While Jackson is known for disrespecting defenders as he’s sprinting down the field, his quick feet do more than help him evade players in the secondary. In the above video, you see how adept he is at moving in the pocket while keeping his eyes downfield.
One might worry that Jackson is a one-read quarterback who will take off after the first option is eliminated. However, there are several instances of Jackson evading pressure and moving the sticks with his arm.
That arm is a strong one, too. He can flick the ball deep downfield without using his legs to provide a lot of torque. If there are critics of his accuracy (I’m not one of them), you might look at his lower body mechanics as a reason why. That’s something that needs to be coached into a lot of college quarterbacks, though.
Here’s an example of him mostly using his arm to drop a dime to the outside receiver:
Lamar Jackson makes a few impressive throws every game. He's really great when plays break down and consistently goes through his progressions. Beautiful pass into tight coverage: pic.twitter.com/gjMfIvsq5B— Daniel House (@DanielHouseNFL) February 21, 2018
Jackson will be best deployed with play action and run-pass options using his threat to take off and move the chains with his feet. Here’s one last clip of Jackson standing tall, using his arm strength and delivering a pass only his receiver can get:
January 9, 2017. Tampa, Florida. Deshaun Watson to Mike Williams. 1:50 to go, 4th quarter. pic.twitter.com/9IFDeJqGCV— Seldom Used Reserve (@seldomusedrsrv) January 28, 2018
Oh wait— that was Deshaun Watson.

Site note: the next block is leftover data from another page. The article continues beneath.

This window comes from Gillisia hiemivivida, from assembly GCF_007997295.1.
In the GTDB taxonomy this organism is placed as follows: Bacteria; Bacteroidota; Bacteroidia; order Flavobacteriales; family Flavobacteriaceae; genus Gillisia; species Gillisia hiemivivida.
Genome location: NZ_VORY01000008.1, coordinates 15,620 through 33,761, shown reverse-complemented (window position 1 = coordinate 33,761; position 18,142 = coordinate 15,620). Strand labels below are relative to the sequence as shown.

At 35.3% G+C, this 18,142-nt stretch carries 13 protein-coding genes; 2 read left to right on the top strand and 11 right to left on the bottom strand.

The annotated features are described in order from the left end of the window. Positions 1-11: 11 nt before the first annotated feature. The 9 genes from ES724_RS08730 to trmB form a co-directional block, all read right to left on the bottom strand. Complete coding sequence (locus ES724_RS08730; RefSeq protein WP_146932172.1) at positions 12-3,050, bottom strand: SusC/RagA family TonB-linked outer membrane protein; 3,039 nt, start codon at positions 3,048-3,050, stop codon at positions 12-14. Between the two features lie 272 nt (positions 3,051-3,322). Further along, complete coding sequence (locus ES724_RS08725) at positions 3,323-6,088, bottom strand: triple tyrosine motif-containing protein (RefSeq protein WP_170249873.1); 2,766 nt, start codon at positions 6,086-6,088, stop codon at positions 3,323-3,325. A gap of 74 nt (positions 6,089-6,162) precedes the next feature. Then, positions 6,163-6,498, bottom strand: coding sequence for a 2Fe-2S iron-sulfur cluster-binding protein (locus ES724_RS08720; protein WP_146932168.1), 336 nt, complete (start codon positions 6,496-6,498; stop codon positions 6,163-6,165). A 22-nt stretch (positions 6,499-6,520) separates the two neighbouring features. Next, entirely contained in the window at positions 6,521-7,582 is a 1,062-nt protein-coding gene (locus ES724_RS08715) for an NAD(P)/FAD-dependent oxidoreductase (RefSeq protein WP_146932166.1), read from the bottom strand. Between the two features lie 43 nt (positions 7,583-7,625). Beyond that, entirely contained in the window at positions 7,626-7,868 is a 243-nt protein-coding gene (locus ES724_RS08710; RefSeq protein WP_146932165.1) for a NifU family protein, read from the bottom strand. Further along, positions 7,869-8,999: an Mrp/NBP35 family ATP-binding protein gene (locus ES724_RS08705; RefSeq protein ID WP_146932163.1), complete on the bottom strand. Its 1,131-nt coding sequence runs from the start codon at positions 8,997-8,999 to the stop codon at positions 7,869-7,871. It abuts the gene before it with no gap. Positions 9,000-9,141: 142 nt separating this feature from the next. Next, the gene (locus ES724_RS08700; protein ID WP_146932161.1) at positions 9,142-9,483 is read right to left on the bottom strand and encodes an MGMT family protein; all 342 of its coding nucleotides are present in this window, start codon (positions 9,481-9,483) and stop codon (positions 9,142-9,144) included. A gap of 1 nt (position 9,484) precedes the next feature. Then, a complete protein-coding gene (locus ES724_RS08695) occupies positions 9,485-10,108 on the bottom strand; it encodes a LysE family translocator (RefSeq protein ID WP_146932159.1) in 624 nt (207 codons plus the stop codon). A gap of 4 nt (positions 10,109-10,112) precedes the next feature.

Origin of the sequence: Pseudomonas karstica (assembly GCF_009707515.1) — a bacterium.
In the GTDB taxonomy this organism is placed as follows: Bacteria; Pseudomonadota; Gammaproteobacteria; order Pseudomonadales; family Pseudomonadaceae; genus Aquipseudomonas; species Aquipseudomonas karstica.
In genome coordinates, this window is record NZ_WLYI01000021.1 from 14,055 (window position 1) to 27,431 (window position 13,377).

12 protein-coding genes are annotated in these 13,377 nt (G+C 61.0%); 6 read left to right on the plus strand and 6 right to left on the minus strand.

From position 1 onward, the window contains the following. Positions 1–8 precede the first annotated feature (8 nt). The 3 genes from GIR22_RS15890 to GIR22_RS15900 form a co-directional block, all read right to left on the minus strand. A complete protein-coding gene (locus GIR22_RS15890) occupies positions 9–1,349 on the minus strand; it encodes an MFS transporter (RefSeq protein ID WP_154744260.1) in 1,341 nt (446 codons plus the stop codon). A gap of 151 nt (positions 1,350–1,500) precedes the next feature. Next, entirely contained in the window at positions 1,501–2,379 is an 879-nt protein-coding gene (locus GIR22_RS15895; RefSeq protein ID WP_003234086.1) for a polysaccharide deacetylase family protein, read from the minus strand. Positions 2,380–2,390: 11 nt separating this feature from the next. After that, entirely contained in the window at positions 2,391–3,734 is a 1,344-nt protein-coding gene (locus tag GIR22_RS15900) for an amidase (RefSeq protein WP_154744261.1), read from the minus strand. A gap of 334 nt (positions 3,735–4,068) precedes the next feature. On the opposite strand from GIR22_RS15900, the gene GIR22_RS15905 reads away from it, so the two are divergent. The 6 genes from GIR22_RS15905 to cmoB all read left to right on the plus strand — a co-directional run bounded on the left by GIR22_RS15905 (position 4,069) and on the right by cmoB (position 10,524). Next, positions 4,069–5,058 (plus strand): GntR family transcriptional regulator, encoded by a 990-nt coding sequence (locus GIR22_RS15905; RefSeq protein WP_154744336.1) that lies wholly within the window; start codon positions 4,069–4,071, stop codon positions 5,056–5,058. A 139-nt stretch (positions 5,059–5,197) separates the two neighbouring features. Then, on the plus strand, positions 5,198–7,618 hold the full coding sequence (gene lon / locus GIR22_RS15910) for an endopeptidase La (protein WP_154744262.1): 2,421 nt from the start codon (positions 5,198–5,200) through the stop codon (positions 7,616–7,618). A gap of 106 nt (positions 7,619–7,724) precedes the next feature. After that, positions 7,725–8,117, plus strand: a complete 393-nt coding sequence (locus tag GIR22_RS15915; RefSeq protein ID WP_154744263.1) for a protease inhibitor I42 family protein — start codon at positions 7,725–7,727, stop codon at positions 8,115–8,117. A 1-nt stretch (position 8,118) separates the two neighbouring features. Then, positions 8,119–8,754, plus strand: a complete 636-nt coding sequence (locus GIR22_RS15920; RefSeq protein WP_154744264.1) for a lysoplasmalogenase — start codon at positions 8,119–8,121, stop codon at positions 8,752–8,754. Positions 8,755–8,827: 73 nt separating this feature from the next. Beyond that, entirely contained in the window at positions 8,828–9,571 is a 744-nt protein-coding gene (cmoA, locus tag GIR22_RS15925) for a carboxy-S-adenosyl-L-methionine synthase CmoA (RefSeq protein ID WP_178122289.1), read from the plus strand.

I know it’s an easy comparison, but the throwing mechanics are similar and both can do damage with their feet. In standard PPR leagues, Watson averaged 24.1 points per game in 7 games before getting hurt. If that’s Jackson’s destiny, you’re getting outstanding value.
Watson was able to thrive in an offense that readjusted to fit his strengths in-season. Jackson, and any other rookie quarterback for that matter, would be best served in an offense that can match his strengths.
A team with a solid running back would be scary for opposing defenses. Buffalo should consider using one of their two first-round picks and get a better version of Tyrod Taylor. Or Arizona can likely stay right where they are and get a quarterback of the future to pair with David Johnson. Cincinnati doesn’t like to change a whole lot, but at 12, they should consider drafting someone to wait in the wings. Andy Dalton is who he is at this point.
Speaking of Dalton, Jackson is the same height at 6’2” and roughly the same weight. Some may point to durability concerns, but Jackson is also only 21 years old as of January. I’m willing to bet once his full-time job is being a professional quarterback, and training with some of the best athletic trainers and dietitians in the world, he can gain 5-10 pounds of lean muscle.
There are safer picks and there are those that look like a “prototypical quarterback.”
Would you rather have a QB that’s an athletically transcendent game-changer or a QB that’s a cookie cutter game-manager?